there is a weight to his affection that overwhelms

we walk miles to end up in the same place
that we started the only response is joy

we walk across a desert we walk through a forest
we memorize the paths that take us and the paths that don’t

hearts wrap around each other like a strangling vine
we are mostly muscle and ligament

feeling the sorrow of ancestry deep within our bones

we pass the fire we breath in the smoke
our bodies churning in constant motion

we pass the place where the road collapsed
we pass the place where the bridge collapsed
the world standing ready on the edge of collapse
the world is whose world the place is no place
where the fire once burned

there used to be a bus that came this way
there used to be cars and lights and the sounds of music
escaping from inside their metal shells

now there is only silence and walking and the plumes
of smoke and walking and the dog still filled with belief
in the restless seething of his hummingbird heart.



Paul Ilechko is the author of the chapbooks “Bartok in Winter” (Flutter Press) and “Graph of Life” (Finishing Line Press). His work has appeared in a variety of journals, including Juxtaprose, As It Ought To Be, Cathexis Northwest Press, Inklette and Pithead Chapel. He lives with his partner in Lambertville, NJ.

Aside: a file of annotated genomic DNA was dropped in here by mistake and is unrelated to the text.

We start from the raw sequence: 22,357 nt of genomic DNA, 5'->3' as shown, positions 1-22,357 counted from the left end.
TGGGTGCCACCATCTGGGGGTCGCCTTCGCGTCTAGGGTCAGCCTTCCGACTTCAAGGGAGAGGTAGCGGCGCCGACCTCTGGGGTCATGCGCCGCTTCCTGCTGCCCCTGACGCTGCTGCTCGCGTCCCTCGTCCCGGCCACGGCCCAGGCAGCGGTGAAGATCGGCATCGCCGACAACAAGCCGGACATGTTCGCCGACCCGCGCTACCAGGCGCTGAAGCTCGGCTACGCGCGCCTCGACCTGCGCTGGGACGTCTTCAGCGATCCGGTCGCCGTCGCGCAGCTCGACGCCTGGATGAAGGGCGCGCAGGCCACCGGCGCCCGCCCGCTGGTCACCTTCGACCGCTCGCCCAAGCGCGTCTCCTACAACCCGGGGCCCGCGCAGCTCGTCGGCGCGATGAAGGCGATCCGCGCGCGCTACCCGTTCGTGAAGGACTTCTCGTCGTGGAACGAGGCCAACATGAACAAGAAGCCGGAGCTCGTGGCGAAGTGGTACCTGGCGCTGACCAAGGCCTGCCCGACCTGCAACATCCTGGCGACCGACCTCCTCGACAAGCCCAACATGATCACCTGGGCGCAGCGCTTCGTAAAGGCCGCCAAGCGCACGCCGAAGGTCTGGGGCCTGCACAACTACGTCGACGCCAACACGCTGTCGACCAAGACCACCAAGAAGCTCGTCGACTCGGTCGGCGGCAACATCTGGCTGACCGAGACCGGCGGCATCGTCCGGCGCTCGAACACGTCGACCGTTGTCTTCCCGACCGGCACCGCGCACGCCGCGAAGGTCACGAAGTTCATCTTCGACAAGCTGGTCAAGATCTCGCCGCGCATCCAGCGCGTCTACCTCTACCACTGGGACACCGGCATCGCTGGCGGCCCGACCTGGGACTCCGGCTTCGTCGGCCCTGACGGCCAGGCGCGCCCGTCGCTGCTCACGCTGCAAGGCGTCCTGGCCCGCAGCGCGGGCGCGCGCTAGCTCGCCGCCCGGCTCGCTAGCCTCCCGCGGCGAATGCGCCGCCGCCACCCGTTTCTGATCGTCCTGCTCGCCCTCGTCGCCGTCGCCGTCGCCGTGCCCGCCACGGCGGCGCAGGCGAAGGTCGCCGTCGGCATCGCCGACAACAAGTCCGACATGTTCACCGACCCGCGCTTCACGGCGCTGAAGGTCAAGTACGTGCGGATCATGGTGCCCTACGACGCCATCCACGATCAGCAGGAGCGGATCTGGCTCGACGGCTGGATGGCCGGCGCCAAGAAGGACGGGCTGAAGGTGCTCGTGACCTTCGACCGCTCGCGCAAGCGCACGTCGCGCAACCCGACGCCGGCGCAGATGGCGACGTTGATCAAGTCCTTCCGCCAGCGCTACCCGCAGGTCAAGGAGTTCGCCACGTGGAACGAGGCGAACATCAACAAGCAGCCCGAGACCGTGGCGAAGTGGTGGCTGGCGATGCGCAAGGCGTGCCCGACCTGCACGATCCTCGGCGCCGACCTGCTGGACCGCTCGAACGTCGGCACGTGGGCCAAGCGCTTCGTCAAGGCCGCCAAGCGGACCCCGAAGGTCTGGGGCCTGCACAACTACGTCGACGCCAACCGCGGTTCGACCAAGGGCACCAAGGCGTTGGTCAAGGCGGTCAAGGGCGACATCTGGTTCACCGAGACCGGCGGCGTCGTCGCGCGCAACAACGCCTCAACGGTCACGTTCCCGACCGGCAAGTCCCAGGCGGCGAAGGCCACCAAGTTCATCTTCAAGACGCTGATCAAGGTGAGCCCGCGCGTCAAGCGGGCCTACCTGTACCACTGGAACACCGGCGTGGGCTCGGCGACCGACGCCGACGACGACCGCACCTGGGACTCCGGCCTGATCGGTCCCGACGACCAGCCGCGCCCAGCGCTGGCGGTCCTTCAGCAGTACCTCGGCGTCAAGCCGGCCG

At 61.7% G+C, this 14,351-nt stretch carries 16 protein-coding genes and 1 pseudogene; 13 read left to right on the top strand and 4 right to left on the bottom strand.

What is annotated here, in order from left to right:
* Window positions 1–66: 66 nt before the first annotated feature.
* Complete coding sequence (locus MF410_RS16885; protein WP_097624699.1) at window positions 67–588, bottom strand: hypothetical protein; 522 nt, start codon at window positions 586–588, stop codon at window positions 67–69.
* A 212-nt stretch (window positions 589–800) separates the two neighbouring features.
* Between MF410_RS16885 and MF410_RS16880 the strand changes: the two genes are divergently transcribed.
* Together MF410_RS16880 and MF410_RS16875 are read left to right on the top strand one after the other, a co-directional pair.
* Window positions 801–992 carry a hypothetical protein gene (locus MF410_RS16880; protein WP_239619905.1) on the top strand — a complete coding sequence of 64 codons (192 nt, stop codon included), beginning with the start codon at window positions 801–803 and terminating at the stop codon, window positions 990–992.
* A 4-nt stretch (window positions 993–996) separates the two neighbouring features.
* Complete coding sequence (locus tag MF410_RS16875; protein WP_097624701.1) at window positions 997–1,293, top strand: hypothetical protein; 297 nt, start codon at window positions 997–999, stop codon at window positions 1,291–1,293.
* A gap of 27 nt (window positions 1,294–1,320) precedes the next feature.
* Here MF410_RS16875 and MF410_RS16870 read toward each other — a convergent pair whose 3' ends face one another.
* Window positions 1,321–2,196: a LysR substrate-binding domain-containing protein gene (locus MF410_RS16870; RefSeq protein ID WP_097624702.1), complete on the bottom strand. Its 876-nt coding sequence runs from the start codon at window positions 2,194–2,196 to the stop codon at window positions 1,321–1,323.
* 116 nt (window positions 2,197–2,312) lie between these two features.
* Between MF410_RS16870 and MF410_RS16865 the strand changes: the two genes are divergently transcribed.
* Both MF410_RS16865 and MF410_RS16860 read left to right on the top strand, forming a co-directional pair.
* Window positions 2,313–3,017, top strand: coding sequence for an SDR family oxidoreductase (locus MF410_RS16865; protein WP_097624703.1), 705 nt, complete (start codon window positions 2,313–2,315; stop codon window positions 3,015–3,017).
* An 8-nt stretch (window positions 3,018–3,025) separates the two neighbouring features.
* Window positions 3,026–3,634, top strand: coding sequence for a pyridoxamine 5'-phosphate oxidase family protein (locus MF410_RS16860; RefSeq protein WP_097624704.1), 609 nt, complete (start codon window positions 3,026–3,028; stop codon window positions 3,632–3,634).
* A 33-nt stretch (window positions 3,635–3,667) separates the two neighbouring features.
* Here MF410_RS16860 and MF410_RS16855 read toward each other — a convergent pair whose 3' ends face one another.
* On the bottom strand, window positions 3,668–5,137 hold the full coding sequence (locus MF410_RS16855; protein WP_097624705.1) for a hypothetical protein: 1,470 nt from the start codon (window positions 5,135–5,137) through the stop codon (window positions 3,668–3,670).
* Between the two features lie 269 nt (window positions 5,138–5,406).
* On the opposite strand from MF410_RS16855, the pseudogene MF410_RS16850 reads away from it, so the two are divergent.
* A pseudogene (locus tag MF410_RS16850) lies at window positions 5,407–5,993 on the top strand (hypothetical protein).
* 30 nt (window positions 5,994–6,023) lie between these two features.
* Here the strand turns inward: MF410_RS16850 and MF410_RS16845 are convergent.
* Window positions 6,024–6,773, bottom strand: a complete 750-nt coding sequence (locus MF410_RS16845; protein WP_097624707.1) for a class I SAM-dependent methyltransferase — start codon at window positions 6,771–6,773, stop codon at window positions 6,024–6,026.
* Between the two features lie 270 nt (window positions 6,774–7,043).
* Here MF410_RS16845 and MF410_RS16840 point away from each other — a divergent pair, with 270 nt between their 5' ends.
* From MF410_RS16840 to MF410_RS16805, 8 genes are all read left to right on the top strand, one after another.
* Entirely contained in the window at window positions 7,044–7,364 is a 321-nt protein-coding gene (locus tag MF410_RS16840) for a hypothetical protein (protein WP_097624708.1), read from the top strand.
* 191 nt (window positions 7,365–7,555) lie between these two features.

Tuesday, 18 August 2020

Theater of Reality and War Baby by Howie Good


Theater audience wearing 3-d glasses
Burns Library, Boston College

Theater of Reality

Many in the audience shift uneasily in their seats as the sole surviving member of the crew describes in hyper realistic detail the dropping of the A-bomb. “Spare us your life philosophy!” a voice finally yells at the stage. German oompah-pah music starts up somewhere near me. The floor, I now notice, is littered with discarded face masks. This might not be hell, but it definitely isn’t heaven. I smile at my own wry humor. And though the smoke chokes us, and the heat of the fire scorches our eyeballs, we stay to watch victims of police brutality in their last moments.


War Baby

A war ends. But what changes? The magician, after all, doesn’t actually make the card disappear. On the birthing table, the ghastly queen, legs spread apart, mind full of pus, pushes and pants and pushes again. I’m not marching, but I can hear the chants of protesters. When I go out into the street, the sky that burns at dawn bleeds at dusk. I try to seem like just a regular guy. I call it box, snatch, snapper, muff, beaver, pussy, honey pot, cooch, slit, hoo-haw, and never what it is, the rushing buzzing of everything.